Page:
It is unclear how other disciplines will formulate plans for this shift and acquire the necessary skills for working with ASD and SCD students. The teaching of social pragmatics, the development of the social mind as it relates to the growth of perspective taking, and assessment of the social context are not typically part of the educational curriculum for mental health or related services professionals. Whether we call our students ASD or SCD, they are an increasingly prevalent part of caseloads across a range of professionals inside and outside our educational system. Even though we may describe these students as having “mild” social skills problems, their challenges nonetheless deserve our attention and forethought. University programs that prepare educators and related service professionals need to explore how they can adjust their curriculums to address this growing population and help soon-to-be educators, SLPs, behaviorists, counselors, psychologists and other professionals better understand the needs of our higher functioning students and their significant challenges.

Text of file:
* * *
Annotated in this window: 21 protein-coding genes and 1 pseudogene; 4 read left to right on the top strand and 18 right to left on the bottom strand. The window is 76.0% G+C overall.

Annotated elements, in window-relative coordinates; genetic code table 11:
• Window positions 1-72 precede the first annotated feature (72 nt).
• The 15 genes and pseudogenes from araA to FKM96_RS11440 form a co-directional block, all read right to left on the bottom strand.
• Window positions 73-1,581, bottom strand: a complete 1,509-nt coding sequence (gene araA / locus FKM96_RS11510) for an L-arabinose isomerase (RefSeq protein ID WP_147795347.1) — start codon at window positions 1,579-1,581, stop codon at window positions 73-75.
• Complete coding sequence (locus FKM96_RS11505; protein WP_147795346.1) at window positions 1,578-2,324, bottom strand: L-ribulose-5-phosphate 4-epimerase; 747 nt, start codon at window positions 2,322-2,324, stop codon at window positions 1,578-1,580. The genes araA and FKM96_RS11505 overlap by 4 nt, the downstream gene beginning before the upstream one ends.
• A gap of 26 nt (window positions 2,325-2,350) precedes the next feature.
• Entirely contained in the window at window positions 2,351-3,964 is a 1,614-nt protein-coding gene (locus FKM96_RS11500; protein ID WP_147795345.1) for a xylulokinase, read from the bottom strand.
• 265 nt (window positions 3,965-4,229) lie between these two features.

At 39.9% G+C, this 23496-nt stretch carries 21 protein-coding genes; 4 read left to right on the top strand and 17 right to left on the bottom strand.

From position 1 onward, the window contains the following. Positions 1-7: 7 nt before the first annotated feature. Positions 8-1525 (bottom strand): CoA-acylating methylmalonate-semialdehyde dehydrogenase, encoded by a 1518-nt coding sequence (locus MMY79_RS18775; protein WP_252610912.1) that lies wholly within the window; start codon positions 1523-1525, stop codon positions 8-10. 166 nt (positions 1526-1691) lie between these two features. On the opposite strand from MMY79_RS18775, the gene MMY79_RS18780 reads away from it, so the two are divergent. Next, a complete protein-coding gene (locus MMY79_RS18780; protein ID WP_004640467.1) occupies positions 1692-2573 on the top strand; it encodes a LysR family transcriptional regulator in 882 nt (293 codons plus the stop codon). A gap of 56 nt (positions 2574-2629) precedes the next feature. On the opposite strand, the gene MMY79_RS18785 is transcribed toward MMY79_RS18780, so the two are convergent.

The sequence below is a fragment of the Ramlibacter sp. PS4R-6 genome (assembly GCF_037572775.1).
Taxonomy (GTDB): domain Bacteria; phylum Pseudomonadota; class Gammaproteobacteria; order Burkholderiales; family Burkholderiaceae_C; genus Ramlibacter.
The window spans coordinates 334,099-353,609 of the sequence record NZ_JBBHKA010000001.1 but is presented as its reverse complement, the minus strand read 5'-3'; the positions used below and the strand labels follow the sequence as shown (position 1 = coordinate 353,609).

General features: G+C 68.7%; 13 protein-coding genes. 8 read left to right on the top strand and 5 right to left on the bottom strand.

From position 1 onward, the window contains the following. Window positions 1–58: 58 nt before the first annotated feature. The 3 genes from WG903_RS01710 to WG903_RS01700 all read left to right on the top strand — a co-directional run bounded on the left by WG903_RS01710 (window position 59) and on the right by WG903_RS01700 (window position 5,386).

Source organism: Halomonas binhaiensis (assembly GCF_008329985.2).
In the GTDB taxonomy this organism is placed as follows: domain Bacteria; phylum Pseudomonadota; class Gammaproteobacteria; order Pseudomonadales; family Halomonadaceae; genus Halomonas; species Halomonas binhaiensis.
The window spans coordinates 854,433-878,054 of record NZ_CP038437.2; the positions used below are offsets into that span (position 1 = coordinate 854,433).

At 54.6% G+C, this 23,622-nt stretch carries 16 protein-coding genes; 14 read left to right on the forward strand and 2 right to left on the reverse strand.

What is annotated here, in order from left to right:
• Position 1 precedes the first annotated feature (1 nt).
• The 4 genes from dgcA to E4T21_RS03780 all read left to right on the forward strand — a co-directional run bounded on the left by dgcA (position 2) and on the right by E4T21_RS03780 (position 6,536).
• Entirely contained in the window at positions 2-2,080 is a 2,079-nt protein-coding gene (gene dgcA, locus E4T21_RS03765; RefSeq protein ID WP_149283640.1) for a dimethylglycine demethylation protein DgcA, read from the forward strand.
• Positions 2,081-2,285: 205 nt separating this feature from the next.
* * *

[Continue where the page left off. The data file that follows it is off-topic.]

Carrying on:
The reality is that our more obviously challenged social communicators are easily identified not just by specialists but by the public as having serious social learning difficulties, meaning we, the observers, tend to readily shift our social expectations and make accommodations for this group. However, our clients who miss subtle social cues and who may not code their social behavior with nuance are not generally identified by their peers (or many professionals) as having a neurologic learning challenge. They are held to the same high social expectations we have for all our peers. This group is at the greatest risk for making subtle social errors for which they are blamed or at minimum, lead others to have uncomfortable thoughts about them. These clients can, in turn, “read” that they are not easily accepted by others even when they have strong social desire, leaving them at a significantly increased risk for severe social anxiety and/or depression. Whether we are parents of these individuals, or the professional caregiver, our goal is to be able to more seamlessly recognize their challenges, understand their needs, and offer appropriate treatment. Cognitive behavioral therapy with Social Thinking and social anxiety management strategies appears to be a promising practice in achieving that goal.